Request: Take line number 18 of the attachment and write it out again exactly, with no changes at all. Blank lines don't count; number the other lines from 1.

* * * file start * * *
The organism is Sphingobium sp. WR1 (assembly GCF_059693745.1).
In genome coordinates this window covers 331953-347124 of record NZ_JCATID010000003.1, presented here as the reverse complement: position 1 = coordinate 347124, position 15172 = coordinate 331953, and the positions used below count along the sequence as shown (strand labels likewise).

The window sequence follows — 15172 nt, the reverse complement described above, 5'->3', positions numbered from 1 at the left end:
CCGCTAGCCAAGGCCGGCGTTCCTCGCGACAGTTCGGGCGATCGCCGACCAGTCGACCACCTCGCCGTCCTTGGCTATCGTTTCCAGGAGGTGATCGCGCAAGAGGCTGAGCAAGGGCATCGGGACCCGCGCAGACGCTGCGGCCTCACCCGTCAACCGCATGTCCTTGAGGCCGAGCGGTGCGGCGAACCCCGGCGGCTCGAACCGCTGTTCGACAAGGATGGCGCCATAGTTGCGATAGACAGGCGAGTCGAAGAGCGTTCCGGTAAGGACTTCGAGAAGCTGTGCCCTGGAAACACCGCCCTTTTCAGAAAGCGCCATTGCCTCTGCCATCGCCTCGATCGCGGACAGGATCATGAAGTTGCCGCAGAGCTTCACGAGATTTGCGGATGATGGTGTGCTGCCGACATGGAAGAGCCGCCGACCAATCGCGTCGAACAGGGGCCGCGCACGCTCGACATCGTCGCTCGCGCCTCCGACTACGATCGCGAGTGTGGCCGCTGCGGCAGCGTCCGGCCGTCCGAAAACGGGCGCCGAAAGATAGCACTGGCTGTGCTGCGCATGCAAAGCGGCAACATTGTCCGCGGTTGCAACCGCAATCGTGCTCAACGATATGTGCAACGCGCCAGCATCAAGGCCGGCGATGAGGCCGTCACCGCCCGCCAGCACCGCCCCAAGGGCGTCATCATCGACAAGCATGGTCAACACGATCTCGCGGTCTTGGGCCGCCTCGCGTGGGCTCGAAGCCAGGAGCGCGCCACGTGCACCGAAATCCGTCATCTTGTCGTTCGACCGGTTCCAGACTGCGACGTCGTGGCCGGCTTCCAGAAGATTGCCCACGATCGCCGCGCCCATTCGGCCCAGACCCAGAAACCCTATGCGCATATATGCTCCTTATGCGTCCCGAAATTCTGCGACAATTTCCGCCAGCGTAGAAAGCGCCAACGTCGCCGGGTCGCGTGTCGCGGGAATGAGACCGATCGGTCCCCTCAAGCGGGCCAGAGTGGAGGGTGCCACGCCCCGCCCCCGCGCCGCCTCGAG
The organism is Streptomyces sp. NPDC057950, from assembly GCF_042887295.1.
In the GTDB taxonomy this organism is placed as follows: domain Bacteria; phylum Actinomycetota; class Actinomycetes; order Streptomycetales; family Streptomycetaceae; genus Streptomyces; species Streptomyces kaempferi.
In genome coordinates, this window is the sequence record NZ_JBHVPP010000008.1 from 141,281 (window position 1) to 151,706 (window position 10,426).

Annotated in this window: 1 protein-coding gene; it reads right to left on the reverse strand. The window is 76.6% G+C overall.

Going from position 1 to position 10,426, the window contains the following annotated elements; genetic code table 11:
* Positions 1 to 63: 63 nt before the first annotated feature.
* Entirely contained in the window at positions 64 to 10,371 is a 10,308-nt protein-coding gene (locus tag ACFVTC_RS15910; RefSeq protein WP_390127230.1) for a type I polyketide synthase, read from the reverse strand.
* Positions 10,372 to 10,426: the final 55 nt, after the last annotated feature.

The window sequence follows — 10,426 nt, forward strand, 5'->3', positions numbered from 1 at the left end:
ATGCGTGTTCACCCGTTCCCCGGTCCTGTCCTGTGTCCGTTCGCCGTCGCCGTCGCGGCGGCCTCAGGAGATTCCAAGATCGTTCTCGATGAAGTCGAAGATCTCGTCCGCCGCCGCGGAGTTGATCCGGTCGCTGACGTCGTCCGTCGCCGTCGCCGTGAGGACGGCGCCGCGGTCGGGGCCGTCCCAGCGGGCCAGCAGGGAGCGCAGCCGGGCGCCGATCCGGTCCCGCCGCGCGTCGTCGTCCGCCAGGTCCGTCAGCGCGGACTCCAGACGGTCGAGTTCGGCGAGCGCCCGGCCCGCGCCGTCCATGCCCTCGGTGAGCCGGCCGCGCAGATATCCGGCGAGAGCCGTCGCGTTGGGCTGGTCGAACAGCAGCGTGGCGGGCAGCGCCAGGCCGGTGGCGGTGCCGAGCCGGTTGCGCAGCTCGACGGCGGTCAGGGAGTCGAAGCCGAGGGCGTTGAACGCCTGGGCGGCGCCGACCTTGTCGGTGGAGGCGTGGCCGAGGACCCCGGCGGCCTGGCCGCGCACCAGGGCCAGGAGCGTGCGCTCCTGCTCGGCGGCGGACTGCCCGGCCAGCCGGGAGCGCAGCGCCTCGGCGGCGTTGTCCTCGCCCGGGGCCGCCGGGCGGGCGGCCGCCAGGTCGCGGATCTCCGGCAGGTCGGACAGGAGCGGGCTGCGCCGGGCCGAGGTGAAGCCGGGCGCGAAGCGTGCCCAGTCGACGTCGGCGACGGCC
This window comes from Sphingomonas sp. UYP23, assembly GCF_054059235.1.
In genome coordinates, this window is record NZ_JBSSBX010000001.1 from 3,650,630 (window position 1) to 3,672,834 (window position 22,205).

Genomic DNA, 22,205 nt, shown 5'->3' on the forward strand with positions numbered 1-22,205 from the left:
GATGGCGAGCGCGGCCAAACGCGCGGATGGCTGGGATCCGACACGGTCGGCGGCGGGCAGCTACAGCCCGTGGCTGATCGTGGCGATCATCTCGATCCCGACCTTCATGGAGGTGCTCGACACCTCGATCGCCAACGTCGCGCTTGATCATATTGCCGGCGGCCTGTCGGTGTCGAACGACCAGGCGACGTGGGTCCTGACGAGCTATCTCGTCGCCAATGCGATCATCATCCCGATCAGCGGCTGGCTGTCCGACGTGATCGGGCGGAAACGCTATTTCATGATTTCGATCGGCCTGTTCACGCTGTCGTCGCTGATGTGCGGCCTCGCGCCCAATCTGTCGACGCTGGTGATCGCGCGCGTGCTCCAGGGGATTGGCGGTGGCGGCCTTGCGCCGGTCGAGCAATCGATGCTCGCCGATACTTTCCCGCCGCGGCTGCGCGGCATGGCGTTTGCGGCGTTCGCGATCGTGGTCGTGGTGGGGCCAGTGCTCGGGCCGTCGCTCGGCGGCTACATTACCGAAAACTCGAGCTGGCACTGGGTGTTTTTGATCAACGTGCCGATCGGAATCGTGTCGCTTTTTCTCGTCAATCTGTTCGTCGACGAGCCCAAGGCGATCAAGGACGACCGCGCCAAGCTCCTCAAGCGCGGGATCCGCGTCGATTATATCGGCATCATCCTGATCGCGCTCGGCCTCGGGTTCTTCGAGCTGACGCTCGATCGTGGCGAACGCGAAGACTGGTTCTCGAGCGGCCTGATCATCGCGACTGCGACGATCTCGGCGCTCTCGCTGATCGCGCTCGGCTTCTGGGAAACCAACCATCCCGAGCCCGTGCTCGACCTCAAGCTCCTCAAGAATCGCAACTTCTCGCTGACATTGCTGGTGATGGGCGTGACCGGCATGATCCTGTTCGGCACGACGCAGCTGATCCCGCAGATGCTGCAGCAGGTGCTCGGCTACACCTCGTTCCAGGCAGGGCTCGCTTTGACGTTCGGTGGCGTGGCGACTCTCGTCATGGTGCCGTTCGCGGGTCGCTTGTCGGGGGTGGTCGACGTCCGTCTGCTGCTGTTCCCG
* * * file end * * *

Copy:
GATGGCGAGCGCGGCCAAACGCGCGGATGGCTGGGATCCGACACGGTCGGCGGCGGGCAGCTACAGCCCGTGGCTGATCGTGGCGATCATCTCGATCCCGACCTTCATGGAGGTGCTCGACACCTCGATCGCCAACGTCGCGCTTGATCATATTGCCGGCGGCCTGTCGGTGTCGAACGACCAGGCGACGTGGGTCCTGACGAGCTATCTCGTCGCCAATGCGATCATCATCCCGATCAGCGGCTGGCTGTCCGACGTGATCGGGCGGAAACGCTATTTCATGATTTCGATCGGCCTGTTCACGCTGTCGTCGCTGATGTGCGGCCTCGCGCCCAATCTGTCGACGCTGGTGATCGCGCGCGTGCTCCAGGGGATTGGCGGTGGCGGCCTTGCGCCGGTCGAGCAATCGATGCTCGCCGATACTTTCCCGCCGCGGCTGCGCGGCATGGCGTTTGCGGCGTTCGCGATCGTGGTCGTGGTGGGGCCAGTGCTCGGGCCGTCGCTCGGCGGCTACATTACCGAAAACTCGAGCTGGCACTGGGTGTTTTTGATCAACGTGCCGATCGGAATCGTGTCGCTTTTTCTCGTCAATCTGTTCGTCGACGAGCCCAAGGCGATCAAGGACGACCGCGCCAAGCTCCTCAAGCGCGGGATCCGCGTCGATTATATCGGCATCATCCTGATCGCGCTCGGCCTCGGGTTCTTCGAGCTGACGCTCGATCGTGGCGAACGCGAAGACTGGTTCTCGAGCGGCCTGATCATCGCGACTGCGACGATCTCGGCGCTCTCGCTGATCGCGCTCGGCTTCTGGGAAACCAACCATCCCGAGCCCGTGCTCGACCTCAAGCTCCTCAAGAATCGCAACTTCTCGCTGACATTGCTGGTGATGGGCGTGACCGGCATGATCCTGTTCGGCACGACGCAGCTGATCCCGCAGATGCTGCAGCAGGTGCTCGGCTACACCTCGTTCCAGGCAGGGCTCGCTTTGACGTTCGGTGGCGTGGCGACTCTCGTCATGGTGCCGTTCGCGGGTCGCTTGTCGGGGGTGGTCGACGTCCGTCTGCTGCTGTTCCCG